Effective control and monitoring of foot-and-mouth disease (FMD) relies upon rapid and accurate disease confirmation. Currently, clinical samples are usually tested in reference laboratories using standardized assays recommended by The World Organisation for Animal Health (OIE). However, the requirements for prompt and serotype-specific diagnosis during FMD outbreaks, and the need to establish robust laboratory testing capacity in FMD-endemic countries have motivated the development of simple diagnostic platforms to support local decision-making. Using a portable thermocycler, the T-COR™ 8, this study describes the laboratory and field evaluation of a commercially available, lyophilized pan-serotype-specific real-time RT-PCR (rRT-PCR) assay and a newly available FMD virus (FMDV) typing assay (East Africa-specific for serotypes: O, A, Southern African Territories [SAT] 1 and 2). Analytical sensitivity, diagnostic sensitivity and specificity of the pan-serotype-specific lyophilized assay were comparable to that of an OIE-recommended laboratory-based rRT-PCR (determined using a panel of 57 FMDV-positive samples and six non-FMDV vesicular disease samples for differential diagnosis). The FMDV-typing assay was able to correctly identify the serotype of 33/36 FMDV-positive samples (no cross-reactivity between serotypes was evident). Furthermore, the assays were able to accurately detect and type FMDV RNA in multiple sample types, including epithelial tissue suspensions, serum, oesophageal–pharyngeal (OP) fluid and oral swabs, both with and without the use of nucleic acid extraction. When deployed in laboratory and field settings in Tanzania, Kenya and Ethiopia, both assays reliably detected and serotyped FMDV RNA in samples (n = 144) collected from pre-clinical, clinical and clinically recovered cattle. These data support the use of field-ready rRT-PCR platforms in endemic settings for simple, highly sensitive and rapid detection and/or characterization of FMDV.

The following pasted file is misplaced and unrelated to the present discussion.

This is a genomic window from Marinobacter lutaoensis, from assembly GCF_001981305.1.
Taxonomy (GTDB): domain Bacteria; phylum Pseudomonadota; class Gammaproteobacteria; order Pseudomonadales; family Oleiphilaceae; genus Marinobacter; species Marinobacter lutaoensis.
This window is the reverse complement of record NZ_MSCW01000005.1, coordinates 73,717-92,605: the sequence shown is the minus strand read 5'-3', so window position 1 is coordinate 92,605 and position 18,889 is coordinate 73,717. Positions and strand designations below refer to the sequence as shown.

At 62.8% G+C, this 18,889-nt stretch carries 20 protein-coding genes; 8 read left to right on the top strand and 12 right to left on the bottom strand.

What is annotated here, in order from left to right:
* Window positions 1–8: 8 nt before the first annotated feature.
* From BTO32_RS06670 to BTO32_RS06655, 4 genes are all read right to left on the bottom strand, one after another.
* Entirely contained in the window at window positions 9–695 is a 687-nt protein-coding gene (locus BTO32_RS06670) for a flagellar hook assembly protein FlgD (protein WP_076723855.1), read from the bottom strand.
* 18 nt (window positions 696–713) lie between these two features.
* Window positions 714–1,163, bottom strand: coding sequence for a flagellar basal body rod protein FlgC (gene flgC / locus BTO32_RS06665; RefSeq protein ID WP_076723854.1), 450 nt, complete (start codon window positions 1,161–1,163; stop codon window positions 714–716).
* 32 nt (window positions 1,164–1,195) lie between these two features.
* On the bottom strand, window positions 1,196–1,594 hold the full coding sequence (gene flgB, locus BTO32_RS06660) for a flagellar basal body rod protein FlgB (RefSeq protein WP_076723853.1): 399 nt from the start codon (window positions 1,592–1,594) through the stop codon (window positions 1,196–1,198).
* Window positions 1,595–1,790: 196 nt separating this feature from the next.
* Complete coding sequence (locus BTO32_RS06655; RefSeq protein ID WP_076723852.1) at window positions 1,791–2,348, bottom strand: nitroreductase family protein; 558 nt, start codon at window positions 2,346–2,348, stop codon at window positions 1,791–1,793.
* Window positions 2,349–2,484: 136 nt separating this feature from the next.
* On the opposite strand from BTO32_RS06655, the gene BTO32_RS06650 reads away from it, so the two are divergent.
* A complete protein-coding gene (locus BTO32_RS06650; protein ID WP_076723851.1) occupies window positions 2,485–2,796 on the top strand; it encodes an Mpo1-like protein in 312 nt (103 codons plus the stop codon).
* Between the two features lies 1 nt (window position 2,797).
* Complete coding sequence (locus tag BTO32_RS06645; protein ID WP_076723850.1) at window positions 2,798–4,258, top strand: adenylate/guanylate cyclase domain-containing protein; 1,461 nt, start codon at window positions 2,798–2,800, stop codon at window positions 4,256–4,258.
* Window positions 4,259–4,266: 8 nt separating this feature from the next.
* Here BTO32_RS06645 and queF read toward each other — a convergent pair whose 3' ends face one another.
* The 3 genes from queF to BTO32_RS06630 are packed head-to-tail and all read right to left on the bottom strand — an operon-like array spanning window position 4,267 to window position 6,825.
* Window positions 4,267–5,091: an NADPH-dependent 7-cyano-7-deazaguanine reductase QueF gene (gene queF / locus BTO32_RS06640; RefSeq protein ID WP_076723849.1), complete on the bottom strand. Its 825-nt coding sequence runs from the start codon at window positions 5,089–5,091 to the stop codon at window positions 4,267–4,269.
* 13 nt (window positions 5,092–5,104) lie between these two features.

Souley Kouato B, Elliot F M, King D P, Hyera J, Knowles N J, Ludi A B, Mioulet V, Matlho G, De Clercq K, Thys E, Marichatou H, Issa S, Saegerman C (2018)

Outbreak investigations and molecular characterization of foot-and-mouth disease viruses circulating in south-west Niger

Transboundary and Emerging Diseases 65 (1), 146-157


In Niger, the epidemiological situation regarding foot-and-mouth disease is unclear as many outbreaks are unreported. This study aimed (i) to identify Foot-and-mouth disease virus (FMDV) strains currently circulating in cattle herds, and (ii) to identify risk factors associated with Foot-and-mouth disease (FMD)-seropositive animals in clinical outbreaks. Epithelial tissues (n = 25) and sera (n = 227) were collected from cattle in eight districts of the south-western part of Niger. Testing of clinical material revealed the presence of FMDV serotype O that was characterized within the O/WEST AFRICA topotype. The antigenic relationship between one of the FMDV isolates from Niger (O/NGR/4/2015) and three reference vaccine strains was determined by the two-dimensional virus neutralization test (2dmVNT), revealing a close antigenic match between the field isolate from Niger and three FMDV serotype O vaccine strains. Serological analyses using a non-structural protein (NSP) test provided evidence for previous FMDV infection in 70% (158/227) of the sera tested. Multivariate logistic regression analysis revealed that only the herd composition (presence of both cattle and small ruminants) was significantly associated with FMDV seropositivity as defined by NSP-positive results (p-value = .006). Of these positive sera, subsequent testing by liquid-phase blocking ELISA (LPBE) showed that 86% (136/158) were positive for one (or more) of four FMDV serotypes (A, O, Southern African Territories (SAT) 1 and SAT 2). This study provides epidemiological information about FMD in the south-western part of Niger and highlights the complex transboundary nature of FMD in Africa. These findings may help to develop effective control and preventive strategies for FMD in Niger as well, as other countries in West Africa.